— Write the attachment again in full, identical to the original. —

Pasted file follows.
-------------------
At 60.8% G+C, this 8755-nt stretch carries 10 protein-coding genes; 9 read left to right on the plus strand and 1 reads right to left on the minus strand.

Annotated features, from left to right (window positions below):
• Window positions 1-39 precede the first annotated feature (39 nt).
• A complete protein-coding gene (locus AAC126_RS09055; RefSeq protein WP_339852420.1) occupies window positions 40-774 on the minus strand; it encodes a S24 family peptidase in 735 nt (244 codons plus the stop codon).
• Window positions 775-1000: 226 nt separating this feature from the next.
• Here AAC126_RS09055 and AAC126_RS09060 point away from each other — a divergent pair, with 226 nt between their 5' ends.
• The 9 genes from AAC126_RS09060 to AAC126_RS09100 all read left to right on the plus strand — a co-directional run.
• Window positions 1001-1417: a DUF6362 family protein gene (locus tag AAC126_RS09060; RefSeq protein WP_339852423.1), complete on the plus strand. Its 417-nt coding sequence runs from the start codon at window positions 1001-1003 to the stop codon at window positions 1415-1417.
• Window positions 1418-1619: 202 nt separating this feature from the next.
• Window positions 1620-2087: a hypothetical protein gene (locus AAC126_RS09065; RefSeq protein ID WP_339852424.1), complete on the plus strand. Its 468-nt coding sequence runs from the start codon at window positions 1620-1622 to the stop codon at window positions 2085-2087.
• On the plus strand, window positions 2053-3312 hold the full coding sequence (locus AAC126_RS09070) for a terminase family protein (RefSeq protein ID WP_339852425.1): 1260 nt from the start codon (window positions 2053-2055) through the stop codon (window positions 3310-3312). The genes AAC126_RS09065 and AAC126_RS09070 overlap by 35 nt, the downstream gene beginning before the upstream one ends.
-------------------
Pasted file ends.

At 60.8% G+C, this 8755-nt stretch carries 10 protein-coding genes; 9 read left to right on the plus strand and 1 reads right to left on the minus strand.

Annotated features, from left to right (window positions below):
• Window positions 1-39 precede the first annotated feature (39 nt).
• A complete protein-coding gene (locus AAC126_RS09055; RefSeq protein WP_339852420.1) occupies window positions 40-774 on the minus strand; it encodes a S24 family peptidase in 735 nt (244 codons plus the stop codon).
• Window positions 775-1000: 226 nt separating this feature from the next.
• Here AAC126_RS09055 and AAC126_RS09060 point away from each other — a divergent pair, with 226 nt between their 5' ends.
• The 9 genes from AAC126_RS09060 to AAC126_RS09100 all read left to right on the plus strand — a co-directional run.
• Window positions 1001-1417: a DUF6362 family protein gene (locus tag AAC126_RS09060; RefSeq protein WP_339852423.1), complete on the plus strand. Its 417-nt coding sequence runs from the start codon at window positions 1001-1003 to the stop codon at window positions 1415-1417.
• Window positions 1418-1619: 202 nt separating this feature from the next.
• Window positions 1620-2087: a hypothetical protein gene (locus AAC126_RS09065; RefSeq protein ID WP_339852424.1), complete on the plus strand. Its 468-nt coding sequence runs from the start codon at window positions 1620-1622 to the stop codon at window positions 2085-2087.
• On the plus strand, window positions 2053-3312 hold the full coding sequence (locus AAC126_RS09070) for a terminase family protein (RefSeq protein ID WP_339852425.1): 1260 nt from the start codon (window positions 2053-2055) through the stop codon (window positions 3310-3312). The genes AAC126_RS09065 and AAC126_RS09070 overlap by 35 nt, the downstream gene beginning before the upstream one ends.